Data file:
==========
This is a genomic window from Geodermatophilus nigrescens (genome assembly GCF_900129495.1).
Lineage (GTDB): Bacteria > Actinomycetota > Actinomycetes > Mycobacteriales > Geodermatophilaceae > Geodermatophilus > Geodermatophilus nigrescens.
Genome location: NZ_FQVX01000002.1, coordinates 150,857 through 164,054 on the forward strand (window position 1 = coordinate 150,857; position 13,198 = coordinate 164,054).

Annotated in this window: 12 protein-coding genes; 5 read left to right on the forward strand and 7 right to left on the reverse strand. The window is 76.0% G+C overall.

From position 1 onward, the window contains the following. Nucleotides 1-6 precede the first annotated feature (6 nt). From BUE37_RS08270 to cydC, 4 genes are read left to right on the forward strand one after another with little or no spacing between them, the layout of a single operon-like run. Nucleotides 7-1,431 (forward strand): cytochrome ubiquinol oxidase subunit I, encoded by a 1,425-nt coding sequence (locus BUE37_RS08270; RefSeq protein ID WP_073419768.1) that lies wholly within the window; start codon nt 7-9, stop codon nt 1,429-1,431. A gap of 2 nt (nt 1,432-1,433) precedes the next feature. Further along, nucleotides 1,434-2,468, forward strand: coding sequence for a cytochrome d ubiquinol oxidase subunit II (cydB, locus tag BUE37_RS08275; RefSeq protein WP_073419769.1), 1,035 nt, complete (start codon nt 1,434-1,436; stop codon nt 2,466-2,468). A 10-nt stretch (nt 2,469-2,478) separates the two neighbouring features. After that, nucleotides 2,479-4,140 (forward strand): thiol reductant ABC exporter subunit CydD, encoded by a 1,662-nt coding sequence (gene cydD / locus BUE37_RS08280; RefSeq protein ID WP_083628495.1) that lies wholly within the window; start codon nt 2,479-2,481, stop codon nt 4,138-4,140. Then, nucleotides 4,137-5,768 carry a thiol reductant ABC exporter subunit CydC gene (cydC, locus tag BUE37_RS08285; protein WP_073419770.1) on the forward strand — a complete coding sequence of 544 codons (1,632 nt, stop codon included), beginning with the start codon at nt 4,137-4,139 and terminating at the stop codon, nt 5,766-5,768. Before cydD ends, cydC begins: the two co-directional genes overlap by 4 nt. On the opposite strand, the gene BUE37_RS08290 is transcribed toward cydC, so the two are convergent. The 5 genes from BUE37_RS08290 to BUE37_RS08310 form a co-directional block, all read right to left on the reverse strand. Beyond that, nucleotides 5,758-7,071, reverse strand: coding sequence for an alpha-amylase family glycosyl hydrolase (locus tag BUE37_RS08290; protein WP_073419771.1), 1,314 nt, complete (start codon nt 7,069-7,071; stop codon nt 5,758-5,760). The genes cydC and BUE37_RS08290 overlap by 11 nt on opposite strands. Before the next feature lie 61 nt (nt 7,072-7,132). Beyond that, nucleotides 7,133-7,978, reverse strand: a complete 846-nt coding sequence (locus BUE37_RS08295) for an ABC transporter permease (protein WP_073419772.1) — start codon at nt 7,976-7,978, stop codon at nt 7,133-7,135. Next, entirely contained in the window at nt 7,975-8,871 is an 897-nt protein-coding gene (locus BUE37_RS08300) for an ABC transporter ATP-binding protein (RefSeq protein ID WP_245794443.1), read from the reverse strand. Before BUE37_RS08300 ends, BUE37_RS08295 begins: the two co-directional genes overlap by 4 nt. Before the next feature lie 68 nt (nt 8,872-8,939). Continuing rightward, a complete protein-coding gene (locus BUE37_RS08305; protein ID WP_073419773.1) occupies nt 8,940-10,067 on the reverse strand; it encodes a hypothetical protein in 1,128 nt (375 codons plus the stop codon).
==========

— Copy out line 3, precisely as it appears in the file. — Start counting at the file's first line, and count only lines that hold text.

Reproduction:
Genome location: NZ_FQVX01000002.1, coordinates 150,857 through 164,054 on the forward strand (window position 1 = coordinate 150,857; position 13,198 = coordinate 164,054).